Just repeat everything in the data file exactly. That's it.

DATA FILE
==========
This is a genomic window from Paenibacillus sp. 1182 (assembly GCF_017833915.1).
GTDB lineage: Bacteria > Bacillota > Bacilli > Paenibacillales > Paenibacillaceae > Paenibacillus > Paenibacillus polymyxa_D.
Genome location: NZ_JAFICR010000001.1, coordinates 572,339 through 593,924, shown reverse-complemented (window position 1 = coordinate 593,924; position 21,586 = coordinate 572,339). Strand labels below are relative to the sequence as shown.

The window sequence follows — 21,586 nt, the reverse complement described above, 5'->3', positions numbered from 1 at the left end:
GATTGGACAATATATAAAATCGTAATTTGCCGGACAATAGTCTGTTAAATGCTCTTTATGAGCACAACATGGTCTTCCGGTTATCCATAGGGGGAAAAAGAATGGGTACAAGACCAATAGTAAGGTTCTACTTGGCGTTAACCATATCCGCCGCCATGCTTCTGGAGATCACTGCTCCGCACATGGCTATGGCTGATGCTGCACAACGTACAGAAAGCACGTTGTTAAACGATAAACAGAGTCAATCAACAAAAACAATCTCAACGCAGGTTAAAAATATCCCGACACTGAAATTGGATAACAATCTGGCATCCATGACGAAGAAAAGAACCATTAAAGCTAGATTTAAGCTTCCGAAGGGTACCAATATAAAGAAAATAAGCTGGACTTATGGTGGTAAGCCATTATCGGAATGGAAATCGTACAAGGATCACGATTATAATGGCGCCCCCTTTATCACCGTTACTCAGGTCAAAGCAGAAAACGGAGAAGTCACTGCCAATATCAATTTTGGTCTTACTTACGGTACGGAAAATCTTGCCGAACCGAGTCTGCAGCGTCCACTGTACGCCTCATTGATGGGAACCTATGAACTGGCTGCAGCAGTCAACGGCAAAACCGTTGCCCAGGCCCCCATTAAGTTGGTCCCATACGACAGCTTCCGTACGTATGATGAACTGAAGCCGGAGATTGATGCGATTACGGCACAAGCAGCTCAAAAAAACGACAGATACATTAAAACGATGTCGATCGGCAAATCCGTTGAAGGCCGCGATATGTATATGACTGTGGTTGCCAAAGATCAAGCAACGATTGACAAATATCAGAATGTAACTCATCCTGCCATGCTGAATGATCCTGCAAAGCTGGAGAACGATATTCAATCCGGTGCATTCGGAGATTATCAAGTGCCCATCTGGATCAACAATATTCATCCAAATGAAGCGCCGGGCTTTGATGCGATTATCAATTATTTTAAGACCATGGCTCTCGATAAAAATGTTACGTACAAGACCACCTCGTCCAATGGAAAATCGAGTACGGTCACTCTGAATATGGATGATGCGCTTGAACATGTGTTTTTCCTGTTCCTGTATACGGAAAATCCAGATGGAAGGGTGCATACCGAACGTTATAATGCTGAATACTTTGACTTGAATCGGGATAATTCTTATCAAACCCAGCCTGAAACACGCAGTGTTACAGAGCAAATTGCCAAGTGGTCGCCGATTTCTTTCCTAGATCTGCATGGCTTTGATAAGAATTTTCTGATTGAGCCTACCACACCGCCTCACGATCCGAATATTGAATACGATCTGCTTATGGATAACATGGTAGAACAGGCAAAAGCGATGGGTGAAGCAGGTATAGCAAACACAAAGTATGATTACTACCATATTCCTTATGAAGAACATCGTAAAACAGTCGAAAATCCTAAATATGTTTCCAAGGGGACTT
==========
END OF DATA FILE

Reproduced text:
This is a genomic window from Paenibacillus sp. 1182 (assembly GCF_017833915.1).
GTDB lineage: Bacteria > Bacillota > Bacilli > Paenibacillales > Paenibacillaceae > Paenibacillus > Paenibacillus polymyxa_D.
Genome location: NZ_JAFICR010000001.1, coordinates 572,339 through 593,924, shown reverse-complemented (window position 1 = coordinate 593,924; position 21,586 = coordinate 572,339). Strand labels below are relative to the sequence as shown.

The window sequence follows — 21,586 nt, the reverse complement described above, 5'->3', positions numbered from 1 at the left end:
GATTGGACAATATATAAAATCGTAATTTGCCGGACAATAGTCTGTTAAATGCTCTTTATGAGCACAACATGGTCTTCCGGTTATCCATAGGGGGAAAAAGAATGGGTACAAGACCAATAGTAAGGTTCTACTTGGCGTTAACCATATCCGCCGCCATGCTTCTGGAGATCACTGCTCCGCACATGGCTATGGCTGATGCTGCACAACGTACAGAAAGCACGTTGTTAAACGATAAACAGAGTCAATCAACAAAAACAATCTCAACGCAGGTTAAAAATATCCCGACACTGAAATTGGATAACAATCTGGCATCCATGACGAAGAAAAGAACCATTAAAGCTAGATTTAAGCTTCCGAAGGGTACCAATATAAAGAAAATAAGCTGGACTTATGGTGGTAAGCCATTATCGGAATGGAAATCGTACAAGGATCACGATTATAATGGCGCCCCCTTTATCACCGTTACTCAGGTCAAAGCAGAAAACGGAGAAGTCACTGCCAATATCAATTTTGGTCTTACTTACGGTACGGAAAATCTTGCCGAACCGAGTCTGCAGCGTCCACTGTACGCCTCATTGATGGGAACCTATGAACTGGCTGCAGCAGTCAACGGCAAAACCGTTGCCCAGGCCCCCATTAAGTTGGTCCCATACGACAGCTTCCGTACGTATGATGAACTGAAGCCGGAGATTGATGCGATTACGGCACAAGCAGCTCAAAAAAACGACAGATACATTAAAACGATGTCGATCGGCAAATCCGTTGAAGGCCGCGATATGTATATGACTGTGGTTGCCAAAGATCAAGCAACGATTGACAAATATCAGAATGTAACTCATCCTGCCATGCTGAATGATCCTGCAAAGCTGGAGAACGATATTCAATCCGGTGCATTCGGAGATTATCAAGTGCCCATCTGGATCAACAATATTCATCCAAATGAAGCGCCGGGCTTTGATGCGATTATCAATTATTTTAAGACCATGGCTCTCGATAAAAATGTTACGTACAAGACCACCTCGTCCAATGGAAAATCGAGTACGGTCACTCTGAATATGGATGATGCGCTTGAACATGTGTTTTTCCTGTTCCTGTATACGGAAAATCCAGATGGAAGGGTGCATACCGAACGTTATAATGCTGAATACTTTGACTTGAATCGGGATAATTCTTATCAAACCCAGCCTGAAACACGCAGTGTTACAGAGCAAATTGCCAAGTGGTCGCCGATTTCTTTCCTAGATCTGCATGGCTTTGATAAGAATTTTCTGATTGAGCCTACCACACCGCCTCACGATCCGAATATTGAATACGATCTGCTTATGGATAACATGGTAGAACAGGCAAAAGCGATGGGTGAAGCAGGTATAGCAAACACAAAGTATGATTACTACCATATTCCTTATGAAGAACATCGTAAAACAGTCGAAAATCCTAAATATGTTTCCAAGGGGACTT